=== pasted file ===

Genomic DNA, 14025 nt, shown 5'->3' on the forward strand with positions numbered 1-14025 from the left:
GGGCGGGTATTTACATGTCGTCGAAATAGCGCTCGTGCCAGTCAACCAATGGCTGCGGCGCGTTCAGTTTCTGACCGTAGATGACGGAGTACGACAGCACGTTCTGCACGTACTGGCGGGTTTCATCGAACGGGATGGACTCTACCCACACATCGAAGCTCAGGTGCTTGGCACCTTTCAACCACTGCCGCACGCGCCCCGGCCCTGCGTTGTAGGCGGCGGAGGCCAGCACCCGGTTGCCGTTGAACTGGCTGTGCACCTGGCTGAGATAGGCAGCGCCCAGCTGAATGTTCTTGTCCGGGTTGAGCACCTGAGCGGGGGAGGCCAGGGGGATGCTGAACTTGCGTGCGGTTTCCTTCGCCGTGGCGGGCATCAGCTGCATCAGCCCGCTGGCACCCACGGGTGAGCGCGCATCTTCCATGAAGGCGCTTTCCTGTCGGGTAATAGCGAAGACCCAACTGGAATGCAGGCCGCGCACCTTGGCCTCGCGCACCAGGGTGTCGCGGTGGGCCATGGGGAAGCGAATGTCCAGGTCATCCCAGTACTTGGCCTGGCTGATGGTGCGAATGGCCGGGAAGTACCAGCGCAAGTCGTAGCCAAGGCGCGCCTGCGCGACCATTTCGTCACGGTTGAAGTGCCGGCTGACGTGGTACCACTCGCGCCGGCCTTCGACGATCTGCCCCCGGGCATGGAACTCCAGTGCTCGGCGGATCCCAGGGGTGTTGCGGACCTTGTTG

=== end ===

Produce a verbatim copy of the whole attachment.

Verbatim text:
Genomic DNA, 14025 nt, shown 5'->3' on the forward strand with positions numbered 1-14025 from the left:
GGGCGGGTATTTACATGTCGTCGAAATAGCGCTCGTGCCAGTCAACCAATGGCTGCGGCGCGTTCAGTTTCTGACCGTAGATGACGGAGTACGACAGCACGTTCTGCACGTACTGGCGGGTTTCATCGAACGGGATGGACTCTACCCACACATCGAAGCTCAGGTGCTTGGCACCTTTCAACCACTGCCGCACGCGCCCCGGCCCTGCGTTGTAGGCGGCGGAGGCCAGCACCCGGTTGCCGTTGAACTGGCTGTGCACCTGGCTGAGATAGGCAGCGCCCAGCTGAATGTTCTTGTCCGGGTTGAGCACCTGAGCGGGGGAGGCCAGGGGGATGCTGAACTTGCGTGCGGTTTCCTTCGCCGTGGCGGGCATCAGCTGCATCAGCCCGCTGGCACCCACGGGTGAGCGCGCATCTTCCATGAAGGCGCTTTCCTGTCGGGTAATAGCGAAGACCCAACTGGAATGCAGGCCGCGCACCTTGGCCTCGCGCACCAGGGTGTCGCGGTGGGCCATGGGGAAGCGAATGTCCAGGTCATCCCAGTACTTGGCCTGGCTGATGGTGCGAATGGCCGGGAAGTACCAGCGCAAGTCGTAGCCAAGGCGCGCCTGCGCGACCATTTCGTCACGGTTGAAGTGCCGGCTGACGTGGTACCACTCGCGCCGGCCTTCGACGATCTGCCCCCGGGCATGGAACTCCAGTGCTCGGCGGATCCCAGGGGTGTTGCGGACCTTGTTG